DOWN Cllr Cadogan Enright has raised concerns about the latest plans to give councils the power to issue £100 to those householders who don’t abide by the waste collection arrangements.
The plans, unveiled by Environment Minister Arlene Foster last week, would involve councils issuing fines to those people who disregard the guidelines on waste collection, such as contamination of blue recycling bins.
Councils can already issue notices setting out when and how waste should be left out for collection. Offenders can be prosecuted through the courts, with a maximum fine of £1,000. However, from 7 April councils will be able to issue fixed penalty notices of £100 for low level waste receptacle offences, such as putting the wrong materials in recycling bins.
Cllr Enright said “There has been quite a lot of coverage recently of the problems councils and householders face over the contamination of blue bins. However, I do not think that the threat of a fine is helpful in encouraging people to recycle.
“The eagerness of householders to use their blue bins and recycle their waste must be welcomed and, if anything, the council does not provide the opportunity to recycle enough materials through bin collection. For example, yoghurt pots cannot be placed in the bins, so it isn’t correct that people who are honestly trying to recycle materials which should be recycled are being punished.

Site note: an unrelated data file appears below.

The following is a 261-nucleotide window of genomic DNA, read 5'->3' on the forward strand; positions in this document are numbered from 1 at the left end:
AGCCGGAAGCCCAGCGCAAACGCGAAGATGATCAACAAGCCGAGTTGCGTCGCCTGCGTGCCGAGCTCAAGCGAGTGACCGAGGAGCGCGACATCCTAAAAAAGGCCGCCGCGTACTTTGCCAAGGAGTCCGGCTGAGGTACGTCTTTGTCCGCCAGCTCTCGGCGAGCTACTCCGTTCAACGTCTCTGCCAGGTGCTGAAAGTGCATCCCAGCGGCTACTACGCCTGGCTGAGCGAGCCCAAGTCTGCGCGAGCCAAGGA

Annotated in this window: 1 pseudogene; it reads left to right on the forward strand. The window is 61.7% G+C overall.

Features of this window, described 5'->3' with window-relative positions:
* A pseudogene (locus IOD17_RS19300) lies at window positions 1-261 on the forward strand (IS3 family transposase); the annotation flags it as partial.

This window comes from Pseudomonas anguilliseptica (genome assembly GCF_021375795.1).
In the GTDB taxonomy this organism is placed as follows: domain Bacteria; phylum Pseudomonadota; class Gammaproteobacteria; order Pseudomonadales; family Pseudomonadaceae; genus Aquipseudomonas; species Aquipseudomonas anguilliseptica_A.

Furthermore, the loss of the inter-church recycling scheme in Newcastle means more recyclable materials will end up in landfill. The Council needs to be encouraging people to recycle and facilitating those who do, rather than strictly enforcing collection arrangements. The amount and types of materials which can be recycled should be increased.”
However, I would of course urge all householders to be vigilant in using their bins and to ensure that deliberate contamination does not occur, or that other people do not use recycling bins to dispose of rubbish. The fines announced by Arlene Foster are discretionary so I would urge Down District Council to only use them for serious offences. This way, the Council can continue its very useful collection service and recycling residents are not at risk of prosecution.
Press Cuttings: Enright Urges increase in recycling